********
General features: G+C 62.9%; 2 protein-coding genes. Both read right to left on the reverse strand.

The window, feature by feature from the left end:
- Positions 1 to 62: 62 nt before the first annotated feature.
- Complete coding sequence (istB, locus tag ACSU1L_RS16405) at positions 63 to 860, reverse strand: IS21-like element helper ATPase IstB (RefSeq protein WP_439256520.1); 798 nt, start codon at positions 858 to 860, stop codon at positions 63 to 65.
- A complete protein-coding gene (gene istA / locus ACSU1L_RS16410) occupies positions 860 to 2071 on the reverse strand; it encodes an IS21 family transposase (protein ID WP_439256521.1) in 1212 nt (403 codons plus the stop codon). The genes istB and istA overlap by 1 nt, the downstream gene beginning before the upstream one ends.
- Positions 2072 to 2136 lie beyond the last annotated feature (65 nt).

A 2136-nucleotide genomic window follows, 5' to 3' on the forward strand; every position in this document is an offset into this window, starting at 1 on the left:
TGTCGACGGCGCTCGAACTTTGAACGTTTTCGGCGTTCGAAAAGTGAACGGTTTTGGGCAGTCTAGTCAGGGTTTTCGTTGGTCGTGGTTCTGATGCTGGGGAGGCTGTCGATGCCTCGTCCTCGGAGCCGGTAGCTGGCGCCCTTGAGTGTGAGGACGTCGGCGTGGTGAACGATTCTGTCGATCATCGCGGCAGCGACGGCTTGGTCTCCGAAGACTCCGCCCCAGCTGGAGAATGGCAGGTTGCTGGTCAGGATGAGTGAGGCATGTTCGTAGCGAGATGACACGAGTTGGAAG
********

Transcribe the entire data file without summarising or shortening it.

General features: G+C 62.9%; 2 protein-coding genes. Both read right to left on the reverse strand.

The window, feature by feature from the left end:
- Positions 1 to 62: 62 nt before the first annotated feature.
- Complete coding sequence (istB, locus tag ACSU1L_RS16405) at positions 63 to 860, reverse strand: IS21-like element helper ATPase IstB (RefSeq protein WP_439256520.1); 798 nt, start codon at positions 858 to 860, stop codon at positions 63 to 65.
- A complete protein-coding gene (gene istA / locus ACSU1L_RS16410) occupies positions 860 to 2071 on the reverse strand; it encodes an IS21 family transposase (protein ID WP_439256521.1) in 1212 nt (403 codons plus the stop codon). The genes istB and istA overlap by 1 nt, the downstream gene beginning before the upstream one ends.
- Positions 2072 to 2136 lie beyond the last annotated feature (65 nt).

A 2136-nucleotide genomic window follows, 5' to 3' on the forward strand; every position in this document is an offset into this window, starting at 1 on the left:
TGTCGACGGCGCTCGAACTTTGAACGTTTTCGGCGTTCGAAAAGTGAACGGTTTTGGGCAGTCTAGTCAGGGTTTTCGTTGGTCGTGGTTCTGATGCTGGGGAGGCTGTCGATGCCTCGTCCTCGGAGCCGGTAGCTGGCGCCCTTGAGTGTGAGGACGTCGGCGTGGTGAACGATTCTGTCGATCATCGCGGCAGCGACGGCTTGGTCTCCGAAGACTCCGCCCCAGCTGGAGAATGGCAGGTTGCTGGTCAGGATGAGTGAGGCATGTTCGTAGCGAGATGACACGAGTTGGAAG